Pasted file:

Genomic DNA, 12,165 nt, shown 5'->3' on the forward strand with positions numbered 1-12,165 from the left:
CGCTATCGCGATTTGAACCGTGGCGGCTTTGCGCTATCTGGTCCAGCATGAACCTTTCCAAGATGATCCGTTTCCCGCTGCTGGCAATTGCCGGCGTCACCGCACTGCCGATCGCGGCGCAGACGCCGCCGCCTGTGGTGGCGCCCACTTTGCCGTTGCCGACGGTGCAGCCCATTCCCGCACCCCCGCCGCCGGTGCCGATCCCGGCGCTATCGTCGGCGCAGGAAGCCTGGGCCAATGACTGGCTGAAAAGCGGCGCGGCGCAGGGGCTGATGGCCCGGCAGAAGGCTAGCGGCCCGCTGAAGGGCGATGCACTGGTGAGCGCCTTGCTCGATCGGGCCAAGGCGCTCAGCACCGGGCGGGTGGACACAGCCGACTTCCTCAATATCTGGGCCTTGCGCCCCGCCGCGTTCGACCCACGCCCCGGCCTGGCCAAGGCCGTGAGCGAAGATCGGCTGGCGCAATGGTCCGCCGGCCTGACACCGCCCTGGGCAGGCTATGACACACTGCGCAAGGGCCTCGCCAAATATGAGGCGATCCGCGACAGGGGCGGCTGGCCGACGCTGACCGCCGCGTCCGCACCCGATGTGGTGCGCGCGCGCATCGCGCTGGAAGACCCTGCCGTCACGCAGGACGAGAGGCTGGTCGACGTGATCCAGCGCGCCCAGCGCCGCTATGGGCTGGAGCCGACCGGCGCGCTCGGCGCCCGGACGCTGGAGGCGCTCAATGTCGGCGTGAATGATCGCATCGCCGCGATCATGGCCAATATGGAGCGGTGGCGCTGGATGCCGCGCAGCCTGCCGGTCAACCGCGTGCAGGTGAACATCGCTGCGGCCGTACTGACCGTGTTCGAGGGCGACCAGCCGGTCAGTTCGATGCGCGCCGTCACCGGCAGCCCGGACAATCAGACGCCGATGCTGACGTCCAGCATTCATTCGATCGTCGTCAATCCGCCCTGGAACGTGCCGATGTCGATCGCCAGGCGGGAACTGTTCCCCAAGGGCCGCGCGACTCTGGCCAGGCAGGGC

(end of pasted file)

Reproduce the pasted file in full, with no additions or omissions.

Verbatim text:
Genomic DNA, 12,165 nt, shown 5'->3' on the forward strand with positions numbered 1-12,165 from the left:
CGCTATCGCGATTTGAACCGTGGCGGCTTTGCGCTATCTGGTCCAGCATGAACCTTTCCAAGATGATCCGTTTCCCGCTGCTGGCAATTGCCGGCGTCACCGCACTGCCGATCGCGGCGCAGACGCCGCCGCCTGTGGTGGCGCCCACTTTGCCGTTGCCGACGGTGCAGCCCATTCCCGCACCCCCGCCGCCGGTGCCGATCCCGGCGCTATCGTCGGCGCAGGAAGCCTGGGCCAATGACTGGCTGAAAAGCGGCGCGGCGCAGGGGCTGATGGCCCGGCAGAAGGCTAGCGGCCCGCTGAAGGGCGATGCACTGGTGAGCGCCTTGCTCGATCGGGCCAAGGCGCTCAGCACCGGGCGGGTGGACACAGCCGACTTCCTCAATATCTGGGCCTTGCGCCCCGCCGCGTTCGACCCACGCCCCGGCCTGGCCAAGGCCGTGAGCGAAGATCGGCTGGCGCAATGGTCCGCCGGCCTGACACCGCCCTGGGCAGGCTATGACACACTGCGCAAGGGCCTCGCCAAATATGAGGCGATCCGCGACAGGGGCGGCTGGCCGACGCTGACCGCCGCGTCCGCACCCGATGTGGTGCGCGCGCGCATCGCGCTGGAAGACCCTGCCGTCACGCAGGACGAGAGGCTGGTCGACGTGATCCAGCGCGCCCAGCGCCGCTATGGGCTGGAGCCGACCGGCGCGCTCGGCGCCCGGACGCTGGAGGCGCTCAATGTCGGCGTGAATGATCGCATCGCCGCGATCATGGCCAATATGGAGCGGTGGCGCTGGATGCCGCGCAGCCTGCCGGTCAACCGCGTGCAGGTGAACATCGCTGCGGCCGTACTGACCGTGTTCGAGGGCGACCAGCCGGTCAGTTCGATGCGCGCCGTCACCGGCAGCCCGGACAATCAGACGCCGATGCTGACGTCCAGCATTCATTCGATCGTCGTCAATCCGCCCTGGAACGTGCCGATGTCGATCGCCAGGCGGGAACTGTTCCCCAAGGGCCGCGCGACTCTGGCCAGGCAGGGC